Tuesday, October 18, 2005

Catalogue of crimes

A lot of people are getting worked up about the possibility of major indictments in the ongoing "Treasongate" scandal. And there are indeed a lot of highly entertaining rumors floating about. I too happily celebrate whenever any of Bush's retainers is charged with any crime. But it is important to keep things in proper perspective. No matter how serious you consider the outing of a covert CIA agent for partisan advantage, the Bush regime's true crimes lie elsewhere. I have constructed a partial catalogue:
  • Carrying out mass murder in their insane imperial war in Iraq
  • Routinizing torture
  • Increasing the danger of future terrorist attacks
  • Moving the US toward theocracy
  • Diverting untold money and resources from the desparately poor to the idle rich
  • Breeding corruption at unprecedented levels both at home and in Iraq
  • Selling out the environment and future generations for a quick buck
  • Undermining science, expertise and the reality based approach to the world
  • Packing the judiciary with religious fanatics and corporate stooges
  • Making international cooperation on pressing issues of global concern vastly more difficult
  • Fanning the flames of homophobia
  • Giving away irreplacable public lands and nature preserves for private profit and destruction
This is what they should be on trial for, not the Plame affair.

The problem here is similar to attempts to assess the crimes of the Nixon administration. Everyone remembers Watergate. But this was a truly minor crime in the pantheon of atrocities Nixon fathered. The carpet bombing of North Vietnam and the secret invasion of Cambodia, with casualties in the millions, are just two examples. Watergate is utterly trivial by comparison. So too with Reagan. Setting aside those who buy into the absurd hagiography that followed his death, most journalists point to the Iran Contra scandal as the low point of the Reagan administration. Again this treachery is a minor crime compared to conducting an illegal war in Nicaragua or supporting death squads and mass murder in El Salvador and genocide in Guatemala.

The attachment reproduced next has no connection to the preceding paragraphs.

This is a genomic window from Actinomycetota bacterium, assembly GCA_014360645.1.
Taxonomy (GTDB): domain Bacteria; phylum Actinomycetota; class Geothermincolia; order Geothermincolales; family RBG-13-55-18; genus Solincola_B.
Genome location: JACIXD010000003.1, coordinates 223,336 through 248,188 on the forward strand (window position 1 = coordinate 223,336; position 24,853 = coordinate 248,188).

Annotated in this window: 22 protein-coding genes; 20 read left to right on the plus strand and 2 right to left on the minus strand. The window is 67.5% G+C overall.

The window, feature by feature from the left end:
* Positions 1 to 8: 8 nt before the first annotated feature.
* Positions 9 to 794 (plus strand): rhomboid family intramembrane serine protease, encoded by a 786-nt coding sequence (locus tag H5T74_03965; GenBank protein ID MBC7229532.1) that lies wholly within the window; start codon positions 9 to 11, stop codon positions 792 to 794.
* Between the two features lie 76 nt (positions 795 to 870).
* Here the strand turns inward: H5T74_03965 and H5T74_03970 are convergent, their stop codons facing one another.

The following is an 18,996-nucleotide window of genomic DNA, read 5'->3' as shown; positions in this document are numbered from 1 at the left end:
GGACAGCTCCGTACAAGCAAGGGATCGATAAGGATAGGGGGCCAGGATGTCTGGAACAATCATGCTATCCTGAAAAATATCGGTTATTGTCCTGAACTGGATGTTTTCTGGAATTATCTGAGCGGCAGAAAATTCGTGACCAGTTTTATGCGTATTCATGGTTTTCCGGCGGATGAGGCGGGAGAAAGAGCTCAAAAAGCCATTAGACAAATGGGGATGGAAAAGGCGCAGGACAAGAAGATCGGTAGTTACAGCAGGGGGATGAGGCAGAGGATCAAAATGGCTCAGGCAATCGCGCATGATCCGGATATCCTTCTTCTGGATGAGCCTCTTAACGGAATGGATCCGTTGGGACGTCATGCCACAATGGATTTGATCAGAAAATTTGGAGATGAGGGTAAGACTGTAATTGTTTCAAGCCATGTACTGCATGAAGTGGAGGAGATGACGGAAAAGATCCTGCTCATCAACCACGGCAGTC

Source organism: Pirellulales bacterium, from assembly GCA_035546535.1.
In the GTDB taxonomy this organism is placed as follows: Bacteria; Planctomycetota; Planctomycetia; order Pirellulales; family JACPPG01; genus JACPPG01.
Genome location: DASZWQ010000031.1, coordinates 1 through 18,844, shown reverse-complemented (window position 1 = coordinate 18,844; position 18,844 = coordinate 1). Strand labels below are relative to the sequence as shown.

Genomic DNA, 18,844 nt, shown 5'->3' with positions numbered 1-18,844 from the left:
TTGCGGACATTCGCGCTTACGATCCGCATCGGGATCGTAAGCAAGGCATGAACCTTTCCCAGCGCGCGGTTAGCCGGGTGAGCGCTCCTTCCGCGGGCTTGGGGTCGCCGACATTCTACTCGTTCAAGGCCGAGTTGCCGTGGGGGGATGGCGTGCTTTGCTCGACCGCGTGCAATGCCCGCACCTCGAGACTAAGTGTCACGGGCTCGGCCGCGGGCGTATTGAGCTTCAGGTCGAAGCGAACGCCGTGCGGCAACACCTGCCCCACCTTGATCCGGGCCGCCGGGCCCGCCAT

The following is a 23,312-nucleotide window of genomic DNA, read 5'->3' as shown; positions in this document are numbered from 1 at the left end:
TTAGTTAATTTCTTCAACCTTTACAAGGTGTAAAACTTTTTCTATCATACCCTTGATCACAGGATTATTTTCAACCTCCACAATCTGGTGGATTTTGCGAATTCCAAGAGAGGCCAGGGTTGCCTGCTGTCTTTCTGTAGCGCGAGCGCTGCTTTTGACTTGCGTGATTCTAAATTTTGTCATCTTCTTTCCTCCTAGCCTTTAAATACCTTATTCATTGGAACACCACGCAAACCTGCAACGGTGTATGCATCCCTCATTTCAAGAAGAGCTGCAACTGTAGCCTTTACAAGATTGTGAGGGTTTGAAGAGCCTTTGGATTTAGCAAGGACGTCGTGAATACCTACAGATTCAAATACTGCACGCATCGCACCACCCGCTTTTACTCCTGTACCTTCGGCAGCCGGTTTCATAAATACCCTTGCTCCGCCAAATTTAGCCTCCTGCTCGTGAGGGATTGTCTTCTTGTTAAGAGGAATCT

2 Comments:

At 10/18/2005 10:15 PM, Blogger Renegade Eye said...

I found your blog surfing.

The laws against outing CIA agents, were invented against the left. I believe it was to protect CIA agents, who supported the Greek Junta, and other dirty tricks.

Good writing. All the best.

 
At 10/19/2005 8:28 AM, Blogger velid said...

Thanks for the comment. I agree. I really just don't care about the outing of a CIA agent. I pretty much agree with Gary Leup on this:

"If high officials are indicted in the Plame Affair, the issue won't just be "Who exposed the identity of an undercover CIA agent in violation of the law?" That's for me always been a secondary consideration anyway. "How dare anyone expose the identity of a CIA agent!" just doesn't evoke moral indignation in me, maybe because I've read so much about the history of the CIA, which includes much of what normal objective people would have to call crime. I personally disagree with the Intelligence Identity Protection Act of 1982. (Can I do that in this free society?) I think people like Philip Agee, who resides in Cuba because he could be convicted under this law in the U.S., are good people."

Of course, the Bushies should care given their past record of outrage at similar actions. So it is funny and clearly hypocritical when they or their minions play down the importance of the leak.

 

Post a Comment

Links to this post:

Create a Link

<< Home